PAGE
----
Monday, November 29, 2010

Day Two Ninety Three - Caper Marriage Mondays

Capers huh? I feel that they are an under utilized ingredient in American cuisine, traditionally found in the cuisine of the Mediterranean, featured in a dish or as an adornment. Lets distinguish between the two distinct types we are used to seeing on the plate: the caper bud, the smaller of the two, traditionally salted and pickled and found in sauces such as Italian puttanesca; or should the caper bud not be pickled, it will turn into a caper berry and you can find this on Greek meze plates typically. Both have a salty savory aromatic feel to them, however the caper berry is less in your face than its younger cousin the caper bud.

So why choose this salty Mediterranean morsel this week? I've chosen specifically to focus on the caper bud as I feel that the caper berry is utilized more frequently in American cuisine and is less daunting to the palate, so why not take on the big guns this week? I think that when utilized correctly with the right sort of accompaniments, it is delish and a lovely addition to a variety of different dishes.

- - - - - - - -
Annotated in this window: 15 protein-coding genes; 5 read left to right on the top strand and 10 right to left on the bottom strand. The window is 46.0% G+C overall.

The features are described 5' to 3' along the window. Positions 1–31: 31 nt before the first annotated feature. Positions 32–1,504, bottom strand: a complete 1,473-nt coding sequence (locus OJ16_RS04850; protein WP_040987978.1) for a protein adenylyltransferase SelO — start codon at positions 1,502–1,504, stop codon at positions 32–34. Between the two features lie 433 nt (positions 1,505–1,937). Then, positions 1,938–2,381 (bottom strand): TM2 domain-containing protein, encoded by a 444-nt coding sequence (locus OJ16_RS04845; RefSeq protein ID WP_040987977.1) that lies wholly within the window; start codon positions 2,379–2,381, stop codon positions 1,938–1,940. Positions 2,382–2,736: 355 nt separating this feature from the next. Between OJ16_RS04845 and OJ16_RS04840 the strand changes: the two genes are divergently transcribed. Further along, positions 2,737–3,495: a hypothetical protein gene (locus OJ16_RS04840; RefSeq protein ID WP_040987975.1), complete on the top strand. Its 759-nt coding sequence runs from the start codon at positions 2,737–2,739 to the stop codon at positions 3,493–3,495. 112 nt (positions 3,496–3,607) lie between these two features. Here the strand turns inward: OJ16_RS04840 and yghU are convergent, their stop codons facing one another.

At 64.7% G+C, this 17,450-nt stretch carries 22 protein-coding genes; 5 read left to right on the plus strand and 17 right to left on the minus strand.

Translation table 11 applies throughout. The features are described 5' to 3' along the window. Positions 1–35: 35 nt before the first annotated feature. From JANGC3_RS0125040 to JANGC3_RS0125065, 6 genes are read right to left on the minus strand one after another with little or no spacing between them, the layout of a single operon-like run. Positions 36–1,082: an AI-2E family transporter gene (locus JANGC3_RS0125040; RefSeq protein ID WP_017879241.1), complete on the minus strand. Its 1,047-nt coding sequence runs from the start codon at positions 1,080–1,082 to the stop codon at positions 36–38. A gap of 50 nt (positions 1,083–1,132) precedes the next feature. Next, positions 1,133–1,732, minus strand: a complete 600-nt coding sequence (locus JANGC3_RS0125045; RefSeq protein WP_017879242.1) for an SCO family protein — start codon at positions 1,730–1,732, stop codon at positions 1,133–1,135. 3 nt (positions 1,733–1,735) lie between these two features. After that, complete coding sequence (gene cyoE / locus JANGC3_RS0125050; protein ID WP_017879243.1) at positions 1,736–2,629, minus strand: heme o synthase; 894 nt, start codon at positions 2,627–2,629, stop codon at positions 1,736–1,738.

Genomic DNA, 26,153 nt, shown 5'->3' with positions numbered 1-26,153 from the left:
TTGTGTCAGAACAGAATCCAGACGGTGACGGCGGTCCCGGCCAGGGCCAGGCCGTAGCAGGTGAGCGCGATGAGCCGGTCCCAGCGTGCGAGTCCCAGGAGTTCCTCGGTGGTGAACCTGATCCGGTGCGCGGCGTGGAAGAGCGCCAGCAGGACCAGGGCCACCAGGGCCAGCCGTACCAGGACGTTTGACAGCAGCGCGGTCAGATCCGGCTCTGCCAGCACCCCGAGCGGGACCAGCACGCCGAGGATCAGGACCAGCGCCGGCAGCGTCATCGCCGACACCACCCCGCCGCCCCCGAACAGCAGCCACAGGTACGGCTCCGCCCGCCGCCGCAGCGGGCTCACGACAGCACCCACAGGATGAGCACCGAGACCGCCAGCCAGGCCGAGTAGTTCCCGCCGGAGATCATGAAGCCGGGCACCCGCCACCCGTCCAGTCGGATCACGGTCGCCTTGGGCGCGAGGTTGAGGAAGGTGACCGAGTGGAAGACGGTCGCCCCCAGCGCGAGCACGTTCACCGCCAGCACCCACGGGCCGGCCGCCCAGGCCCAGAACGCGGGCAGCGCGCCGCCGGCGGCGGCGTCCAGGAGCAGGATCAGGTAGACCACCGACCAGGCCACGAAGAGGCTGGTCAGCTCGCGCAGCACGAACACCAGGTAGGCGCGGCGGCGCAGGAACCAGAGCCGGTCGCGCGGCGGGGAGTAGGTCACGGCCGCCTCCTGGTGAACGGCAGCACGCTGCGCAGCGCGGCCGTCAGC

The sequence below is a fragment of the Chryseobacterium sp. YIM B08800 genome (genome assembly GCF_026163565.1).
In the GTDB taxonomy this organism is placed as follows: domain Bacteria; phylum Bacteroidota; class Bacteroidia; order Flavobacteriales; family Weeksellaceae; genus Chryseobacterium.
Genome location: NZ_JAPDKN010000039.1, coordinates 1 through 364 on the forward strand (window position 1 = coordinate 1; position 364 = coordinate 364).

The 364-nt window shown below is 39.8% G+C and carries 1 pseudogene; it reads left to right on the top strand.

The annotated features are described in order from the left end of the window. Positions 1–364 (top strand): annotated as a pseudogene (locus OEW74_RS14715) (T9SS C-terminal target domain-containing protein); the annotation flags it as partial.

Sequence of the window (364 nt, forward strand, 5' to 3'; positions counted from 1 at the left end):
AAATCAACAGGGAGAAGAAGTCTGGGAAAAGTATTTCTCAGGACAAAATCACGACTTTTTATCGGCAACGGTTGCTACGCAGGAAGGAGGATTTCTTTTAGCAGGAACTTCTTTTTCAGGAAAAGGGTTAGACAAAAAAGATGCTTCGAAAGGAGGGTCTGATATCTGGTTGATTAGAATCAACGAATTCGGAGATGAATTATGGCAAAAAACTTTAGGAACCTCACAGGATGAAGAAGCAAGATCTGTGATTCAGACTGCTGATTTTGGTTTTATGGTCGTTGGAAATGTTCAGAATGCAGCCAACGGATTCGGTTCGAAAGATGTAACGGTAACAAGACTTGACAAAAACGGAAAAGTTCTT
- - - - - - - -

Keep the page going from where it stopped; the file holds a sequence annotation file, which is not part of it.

What cheese might work with this salty mouthful?

Contestant Number # 1: Humboldt Fog - Young goat's milk cheese crafted by the cheese mavens out at Cypress Grove in California. This cheese has a classic bloomy rind with a cream line and an interior of fresh lactic tangy young goat's milk paste split in two by the center line of black vegetable ash. Clean, bright, citrus-y, and delish, it's hard to go wrong here...But will this young goat's milk cheese have what it takes to take on our caper bud this week?

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Contestant Number # 2 : Gorgonzola Dolce - Classic semi-sweet Italian blue cheese that has the characteristic blue piquant-ness but is more delicate and round on the palate than its spicy punchy Gorgonzola cousins. Made with pasteurized cow's milk aged for about three months, this cheese just melts in your mouth. Will it melt in the right ways to strike our caper bud's cords?

Contestant Number # 3: Beaufort - Our last and final contestant is made in some of the largest wheels of cheese produced worldwide. It is a raw Cow's milk cheese hailing from the French region of Haute Savoie and is easily recognizable by its sides that curve inward into the yellow-y cheese-y paste. Made in Alpine style, this is the king of its genre. The youngster version is mild, buttery, and sweet while the older, more mature Beaufort is stately, savory, nutty, butterscotchy, caramelly, and spectacularly fantastic. Will the king rule the day with our capers?

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